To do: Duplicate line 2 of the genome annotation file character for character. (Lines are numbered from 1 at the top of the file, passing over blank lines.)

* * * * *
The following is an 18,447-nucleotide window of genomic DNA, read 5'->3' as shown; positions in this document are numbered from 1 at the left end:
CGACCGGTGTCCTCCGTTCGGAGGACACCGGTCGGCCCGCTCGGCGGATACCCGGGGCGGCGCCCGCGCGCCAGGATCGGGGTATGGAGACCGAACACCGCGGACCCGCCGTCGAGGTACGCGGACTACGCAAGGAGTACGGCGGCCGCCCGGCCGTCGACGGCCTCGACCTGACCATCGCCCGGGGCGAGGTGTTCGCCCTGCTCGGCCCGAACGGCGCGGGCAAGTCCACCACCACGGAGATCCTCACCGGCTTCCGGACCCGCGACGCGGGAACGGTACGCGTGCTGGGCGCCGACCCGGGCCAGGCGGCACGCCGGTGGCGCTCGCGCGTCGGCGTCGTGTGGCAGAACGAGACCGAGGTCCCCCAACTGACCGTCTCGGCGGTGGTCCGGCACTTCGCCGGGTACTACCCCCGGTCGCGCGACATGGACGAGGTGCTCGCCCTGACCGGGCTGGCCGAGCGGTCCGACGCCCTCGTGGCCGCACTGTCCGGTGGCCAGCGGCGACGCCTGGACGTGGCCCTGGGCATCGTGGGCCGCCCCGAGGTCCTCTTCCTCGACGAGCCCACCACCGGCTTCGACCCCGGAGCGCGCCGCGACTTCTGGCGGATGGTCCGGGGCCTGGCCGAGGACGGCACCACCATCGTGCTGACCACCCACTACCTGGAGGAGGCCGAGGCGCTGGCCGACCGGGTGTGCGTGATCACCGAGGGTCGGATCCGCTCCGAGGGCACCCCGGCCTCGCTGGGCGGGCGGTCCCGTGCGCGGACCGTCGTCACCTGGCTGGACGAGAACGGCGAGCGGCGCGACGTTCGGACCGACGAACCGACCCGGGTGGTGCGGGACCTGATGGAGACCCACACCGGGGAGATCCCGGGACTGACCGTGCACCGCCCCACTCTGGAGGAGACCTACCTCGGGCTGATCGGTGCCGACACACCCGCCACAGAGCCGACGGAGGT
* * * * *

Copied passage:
CGACCGGTGTCCTCCGTTCGGAGGACACCGGTCGGCCCGCTCGGCGGATACCCGGGGCGGCGCCCGCGCGCCAGGATCGGGGTATGGAGACCGAACACCGCGGACCCGCCGTCGAGGTACGCGGACTACGCAAGGAGTACGGCGGCCGCCCGGCCGTCGACGGCCTCGACCTGACCATCGCCCGGGGCGAGGTGTTCGCCCTGCTCGGCCCGAACGGCGCGGGCAAGTCCACCACCACGGAGATCCTCACCGGCTTCCGGACCCGCGACGCGGGAACGGTACGCGTGCTGGGCGCCGACCCGGGCCAGGCGGCACGCCGGTGGCGCTCGCGCGTCGGCGTCGTGTGGCAGAACGAGACCGAGGTCCCCCAACTGACCGTCTCGGCGGTGGTCCGGCACTTCGCCGGGTACTACCCCCGGTCGCGCGACATGGACGAGGTGCTCGCCCTGACCGGGCTGGCCGAGCGGTCCGACGCCCTCGTGGCCGCACTGTCCGGTGGCCAGCGGCGACGCCTGGACGTGGCCCTGGGCATCGTGGGCCGCCCCGAGGTCCTCTTCCTCGACGAGCCCACCACCGGCTTCGACCCCGGAGCGCGCCGCGACTTCTGGCGGATGGTCCGGGGCCTGGCCGAGGACGGCACCACCATCGTGCTGACCACCCACTACCTGGAGGAGGCCGAGGCGCTGGCCGACCGGGTGTGCGTGATCACCGAGGGTCGGATCCGCTCCGAGGGCACCCCGGCCTCGCTGGGCGGGCGGTCCCGTGCGCGGACCGTCGTCACCTGGCTGGACGAGAACGGCGAGCGGCGCGACGTTCGGACCGACGAACCGACCCGGGTGGTGCGGGACCTGATGGAGACCCACACCGGGGAGATCCCGGGACTGACCGTGCACCGCCCCACTCTGGAGGAGACCTACCTCGGGCTGATCGGTGCCGACACACCCGCCACAGAGCCGACGGAGGT